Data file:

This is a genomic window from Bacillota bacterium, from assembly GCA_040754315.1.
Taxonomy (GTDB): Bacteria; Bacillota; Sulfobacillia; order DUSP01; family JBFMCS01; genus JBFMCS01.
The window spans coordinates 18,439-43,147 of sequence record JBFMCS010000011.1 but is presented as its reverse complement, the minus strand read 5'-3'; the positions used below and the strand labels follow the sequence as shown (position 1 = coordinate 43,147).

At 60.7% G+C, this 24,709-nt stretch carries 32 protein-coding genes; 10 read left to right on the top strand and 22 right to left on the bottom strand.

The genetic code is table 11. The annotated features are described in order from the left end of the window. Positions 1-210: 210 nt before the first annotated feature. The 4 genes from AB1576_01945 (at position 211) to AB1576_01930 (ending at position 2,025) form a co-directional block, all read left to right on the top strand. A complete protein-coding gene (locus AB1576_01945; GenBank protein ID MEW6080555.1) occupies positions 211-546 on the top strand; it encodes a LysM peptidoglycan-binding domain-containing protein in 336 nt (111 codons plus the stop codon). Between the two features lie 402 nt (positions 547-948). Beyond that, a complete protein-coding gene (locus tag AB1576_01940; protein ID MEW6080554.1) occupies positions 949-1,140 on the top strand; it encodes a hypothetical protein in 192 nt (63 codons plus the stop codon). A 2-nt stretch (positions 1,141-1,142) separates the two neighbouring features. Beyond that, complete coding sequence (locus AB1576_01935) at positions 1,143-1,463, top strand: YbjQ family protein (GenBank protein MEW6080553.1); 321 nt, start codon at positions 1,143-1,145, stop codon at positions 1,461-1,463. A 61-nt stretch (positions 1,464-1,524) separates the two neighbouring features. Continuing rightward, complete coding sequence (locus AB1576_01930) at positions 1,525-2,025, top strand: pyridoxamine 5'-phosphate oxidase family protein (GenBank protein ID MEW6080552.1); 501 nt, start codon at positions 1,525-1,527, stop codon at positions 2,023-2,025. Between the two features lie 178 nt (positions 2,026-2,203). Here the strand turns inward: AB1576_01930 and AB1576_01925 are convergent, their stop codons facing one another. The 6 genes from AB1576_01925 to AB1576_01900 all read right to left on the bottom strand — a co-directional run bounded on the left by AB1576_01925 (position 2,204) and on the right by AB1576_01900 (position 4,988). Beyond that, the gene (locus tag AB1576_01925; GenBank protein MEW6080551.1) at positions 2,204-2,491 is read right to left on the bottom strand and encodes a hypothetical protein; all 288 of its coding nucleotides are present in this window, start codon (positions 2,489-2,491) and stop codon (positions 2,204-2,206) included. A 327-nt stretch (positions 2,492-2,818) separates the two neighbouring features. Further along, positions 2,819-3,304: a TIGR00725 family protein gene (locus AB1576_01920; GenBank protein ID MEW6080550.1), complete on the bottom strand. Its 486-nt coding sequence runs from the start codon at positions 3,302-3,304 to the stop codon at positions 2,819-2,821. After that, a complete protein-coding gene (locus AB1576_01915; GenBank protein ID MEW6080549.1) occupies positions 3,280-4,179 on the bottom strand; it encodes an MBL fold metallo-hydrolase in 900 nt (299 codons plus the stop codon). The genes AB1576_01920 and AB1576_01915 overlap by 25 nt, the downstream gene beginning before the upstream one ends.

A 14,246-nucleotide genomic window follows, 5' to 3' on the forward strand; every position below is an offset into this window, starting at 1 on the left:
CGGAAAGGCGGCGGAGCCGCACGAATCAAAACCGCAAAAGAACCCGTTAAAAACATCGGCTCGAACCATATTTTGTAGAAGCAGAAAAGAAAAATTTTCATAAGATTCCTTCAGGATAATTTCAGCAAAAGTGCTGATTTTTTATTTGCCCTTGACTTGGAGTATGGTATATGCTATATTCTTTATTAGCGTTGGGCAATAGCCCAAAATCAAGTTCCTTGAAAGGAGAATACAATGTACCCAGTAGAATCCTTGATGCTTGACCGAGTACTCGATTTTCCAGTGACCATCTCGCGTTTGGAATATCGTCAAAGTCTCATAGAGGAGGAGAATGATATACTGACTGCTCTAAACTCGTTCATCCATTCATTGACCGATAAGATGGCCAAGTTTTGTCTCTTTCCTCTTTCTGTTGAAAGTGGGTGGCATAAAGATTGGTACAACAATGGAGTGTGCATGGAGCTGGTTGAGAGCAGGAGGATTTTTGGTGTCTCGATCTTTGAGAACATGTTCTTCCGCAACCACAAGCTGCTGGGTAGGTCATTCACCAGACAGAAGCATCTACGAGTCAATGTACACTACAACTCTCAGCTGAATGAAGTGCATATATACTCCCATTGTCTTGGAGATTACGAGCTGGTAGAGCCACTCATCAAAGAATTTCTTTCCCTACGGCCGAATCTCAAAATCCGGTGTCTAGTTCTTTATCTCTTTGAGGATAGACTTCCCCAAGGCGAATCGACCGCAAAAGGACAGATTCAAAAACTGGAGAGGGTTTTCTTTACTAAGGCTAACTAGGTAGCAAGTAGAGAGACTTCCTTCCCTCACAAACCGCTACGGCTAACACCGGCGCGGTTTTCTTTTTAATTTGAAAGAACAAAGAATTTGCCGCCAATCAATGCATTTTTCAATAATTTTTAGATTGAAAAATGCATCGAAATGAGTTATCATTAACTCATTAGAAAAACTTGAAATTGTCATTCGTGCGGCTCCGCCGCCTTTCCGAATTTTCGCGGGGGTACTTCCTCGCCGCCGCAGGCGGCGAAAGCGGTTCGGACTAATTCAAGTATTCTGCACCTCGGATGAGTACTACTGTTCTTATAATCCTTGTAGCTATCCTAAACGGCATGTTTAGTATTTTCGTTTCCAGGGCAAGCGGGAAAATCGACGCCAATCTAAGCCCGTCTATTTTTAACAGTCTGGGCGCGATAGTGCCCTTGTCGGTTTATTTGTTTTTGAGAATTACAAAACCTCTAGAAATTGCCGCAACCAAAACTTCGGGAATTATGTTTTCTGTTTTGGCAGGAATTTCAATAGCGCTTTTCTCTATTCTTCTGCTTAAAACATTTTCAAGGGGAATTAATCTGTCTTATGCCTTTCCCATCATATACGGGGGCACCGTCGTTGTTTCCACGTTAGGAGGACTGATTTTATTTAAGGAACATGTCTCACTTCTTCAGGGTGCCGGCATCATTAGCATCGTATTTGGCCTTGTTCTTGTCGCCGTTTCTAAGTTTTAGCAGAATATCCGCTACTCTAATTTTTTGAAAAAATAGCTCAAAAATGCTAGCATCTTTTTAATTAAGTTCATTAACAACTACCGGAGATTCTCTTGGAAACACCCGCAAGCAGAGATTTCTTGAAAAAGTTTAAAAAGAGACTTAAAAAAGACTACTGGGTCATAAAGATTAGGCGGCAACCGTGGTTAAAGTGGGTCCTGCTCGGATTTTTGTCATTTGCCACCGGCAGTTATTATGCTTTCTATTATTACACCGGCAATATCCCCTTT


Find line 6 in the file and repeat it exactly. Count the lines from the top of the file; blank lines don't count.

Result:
A 14,246-nucleotide genomic window follows, 5' to 3' on the forward strand; every position below is an offset into this window, starting at 1 on the left: